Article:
When it comes to the history of feminism within psychological research and practice, and its relation to female oppression; there is a fundamental attribution error committed by some narrators and patriarchal figures. Often, women were described as hysteric or possessed individuals whose behaviour was caused by psychic tension linked to their unstable personality problems. Little was ever mentioned about how such distress was a direct by-product of oppression and abuse. Hysteria diagnoses declined rapidly during the 20th century. Some believe this was due to society’s new self-taught awareness regarding the disorder and its symptoms. According to history as experienced by Sigmund Freud (1913), “Psycho-analysis started with researches into hysteria, but in the course of years it has extended far beyond that field of work…It was conclusively proved that hysterical symptoms are residues (reminiscences) of profoundly moving experiences, which have been withdrawn from everyday consciousness, and that their form is determined (in a manner that excludes deliberate action) by details of the traumatic effects of the experiences”.
The reason why hysteria is no longer a diagnosed condition is because through history, many women went through horrific treatments that at times included hysterectomies of their uterus as a consequence of such clinical ignorance. “It was originally believed that men could not suffer from hysteria because of their lack of uterus” (Jean-Baptise, 1816). Some would now argue it was also a combination of religious dogma and patriarchy, with its former criteria containing symptoms as ridiculous as “tendency to cause trouble” or “nervousness”. On the subject, the Guardian reports: “By the 1st century AD, physicians had worked out that massaging the sufferer’s genitals with fingers lubricated in special oils could relieve the disorder. Between then and the time of Sigmund Freud, when the world suddenly noticed women had sexuality, doctors merrily went on manually bringing their female patients to what they sometimes did not realise or accept was orgasm (and, as in the film, described in medicalised terms like “hysterical paroxysm”) for about 1,900 years”.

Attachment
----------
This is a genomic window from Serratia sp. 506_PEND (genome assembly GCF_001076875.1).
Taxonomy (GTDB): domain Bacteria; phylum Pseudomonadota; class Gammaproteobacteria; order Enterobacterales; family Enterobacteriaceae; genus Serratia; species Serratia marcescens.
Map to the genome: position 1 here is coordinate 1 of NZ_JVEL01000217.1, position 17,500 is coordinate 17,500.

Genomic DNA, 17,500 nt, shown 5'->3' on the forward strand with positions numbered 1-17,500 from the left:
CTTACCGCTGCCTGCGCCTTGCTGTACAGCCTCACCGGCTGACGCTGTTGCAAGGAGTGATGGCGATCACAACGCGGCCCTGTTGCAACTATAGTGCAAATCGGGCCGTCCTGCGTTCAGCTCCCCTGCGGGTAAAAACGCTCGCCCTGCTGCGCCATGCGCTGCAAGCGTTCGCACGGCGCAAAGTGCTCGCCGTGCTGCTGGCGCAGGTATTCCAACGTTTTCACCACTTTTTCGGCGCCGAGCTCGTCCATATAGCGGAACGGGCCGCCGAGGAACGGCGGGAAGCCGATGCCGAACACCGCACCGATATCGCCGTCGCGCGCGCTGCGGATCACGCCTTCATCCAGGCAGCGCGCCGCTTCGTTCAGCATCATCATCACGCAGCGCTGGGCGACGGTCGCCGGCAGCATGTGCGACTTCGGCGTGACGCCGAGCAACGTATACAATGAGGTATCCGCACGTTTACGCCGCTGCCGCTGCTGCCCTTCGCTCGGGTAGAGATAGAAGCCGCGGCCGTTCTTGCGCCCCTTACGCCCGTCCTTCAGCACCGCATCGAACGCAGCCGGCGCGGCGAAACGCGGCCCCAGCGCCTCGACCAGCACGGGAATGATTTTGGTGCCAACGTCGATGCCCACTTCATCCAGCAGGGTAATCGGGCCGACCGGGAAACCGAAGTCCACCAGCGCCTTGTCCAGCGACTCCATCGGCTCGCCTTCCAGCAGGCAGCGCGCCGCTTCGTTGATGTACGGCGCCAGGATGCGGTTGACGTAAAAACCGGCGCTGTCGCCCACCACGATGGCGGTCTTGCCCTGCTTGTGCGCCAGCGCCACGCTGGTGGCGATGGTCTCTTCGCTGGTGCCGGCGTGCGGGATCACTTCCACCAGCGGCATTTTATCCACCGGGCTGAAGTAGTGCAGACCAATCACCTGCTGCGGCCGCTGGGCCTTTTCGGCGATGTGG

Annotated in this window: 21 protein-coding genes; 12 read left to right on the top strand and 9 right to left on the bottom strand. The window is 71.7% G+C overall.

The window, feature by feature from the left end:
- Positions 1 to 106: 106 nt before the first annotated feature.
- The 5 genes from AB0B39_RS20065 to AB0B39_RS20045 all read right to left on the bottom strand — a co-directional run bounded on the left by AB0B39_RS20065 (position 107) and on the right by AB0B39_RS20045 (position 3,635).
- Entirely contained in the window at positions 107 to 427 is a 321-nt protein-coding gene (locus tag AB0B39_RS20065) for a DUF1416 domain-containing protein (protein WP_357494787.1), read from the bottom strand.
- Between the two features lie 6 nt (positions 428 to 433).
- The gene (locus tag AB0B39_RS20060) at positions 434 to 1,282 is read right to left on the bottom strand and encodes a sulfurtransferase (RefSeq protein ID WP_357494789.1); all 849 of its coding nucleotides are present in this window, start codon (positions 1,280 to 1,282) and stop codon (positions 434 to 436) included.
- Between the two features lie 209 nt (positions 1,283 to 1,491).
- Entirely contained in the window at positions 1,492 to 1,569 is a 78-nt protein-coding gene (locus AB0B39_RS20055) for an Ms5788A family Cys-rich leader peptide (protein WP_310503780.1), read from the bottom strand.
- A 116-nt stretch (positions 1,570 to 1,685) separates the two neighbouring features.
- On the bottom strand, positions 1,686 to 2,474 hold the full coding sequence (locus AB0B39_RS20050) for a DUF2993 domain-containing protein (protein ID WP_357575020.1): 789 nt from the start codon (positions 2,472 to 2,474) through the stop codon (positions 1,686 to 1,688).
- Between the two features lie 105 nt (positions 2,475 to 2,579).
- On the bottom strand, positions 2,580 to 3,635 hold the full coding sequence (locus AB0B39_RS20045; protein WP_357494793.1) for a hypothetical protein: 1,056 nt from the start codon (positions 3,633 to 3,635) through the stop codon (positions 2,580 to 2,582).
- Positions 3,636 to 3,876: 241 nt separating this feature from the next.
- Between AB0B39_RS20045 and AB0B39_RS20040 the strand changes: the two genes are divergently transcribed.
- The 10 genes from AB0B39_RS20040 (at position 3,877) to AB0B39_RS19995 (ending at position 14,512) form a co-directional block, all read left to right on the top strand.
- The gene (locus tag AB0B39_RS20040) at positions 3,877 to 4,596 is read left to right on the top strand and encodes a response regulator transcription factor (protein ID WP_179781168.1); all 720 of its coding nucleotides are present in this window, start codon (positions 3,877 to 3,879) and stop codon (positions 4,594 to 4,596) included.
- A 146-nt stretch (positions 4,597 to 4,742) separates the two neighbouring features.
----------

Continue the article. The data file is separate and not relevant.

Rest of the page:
Similarly, nowadays there are many cases of sexual abuse and domestic violence which remain unsolved. Women still get stigmatized, assaulted, victimized, and silenced whilst the criminals get away with such evil acts. When a woman appears to show emotional distress, sometimes they are deemed mentally unwell and assumed to have a personality disorder instead of having their symptoms recognized as a manifestation of the environmental and circumstantial factors at the hands of the perpetrators. This is why there are many women in the UK and the world who do not feel safe to speak about the experiences they go through. When these women are abused and triggered into emotional desolation, the abusers are able to exploit such vulnerability and use it against their victims in order to make them feel powerless, unstable; and moreover, voiceless. The perpetrator then gets the victim’s mental capacity to be questioned. This is the aetiology for modern feminist silence, a result of authoritarian patriarchy. Women who experience reaction hysteria are often the ones put through deep scrutiny, which is exactly what the abusers want. This way, the psychopathic perpetrator is able to divert the attention from himself; and in that way, the victim has no one to help them, for the perpetrator has caused them to behave in a maladaptive way so their credibility is lost.
Freud, S. (1913). Essay: On Psychoanalysis.
Hayes, N. (1994). Foundations of Psychology: An Introductory Text. London: Routledge.
Louyer-Villermay, Jean-Baptiste (1816). Traité de maladies nerveuses et en particulier de l’hystérie. Paris: J.-B Baillière. p. 116.
Etymonline: Hysteria [Online].
Wikipedia: Female Hysteria [Online].
The Guardian: Hysteria- I’m Feeling Good Vibrations [Online].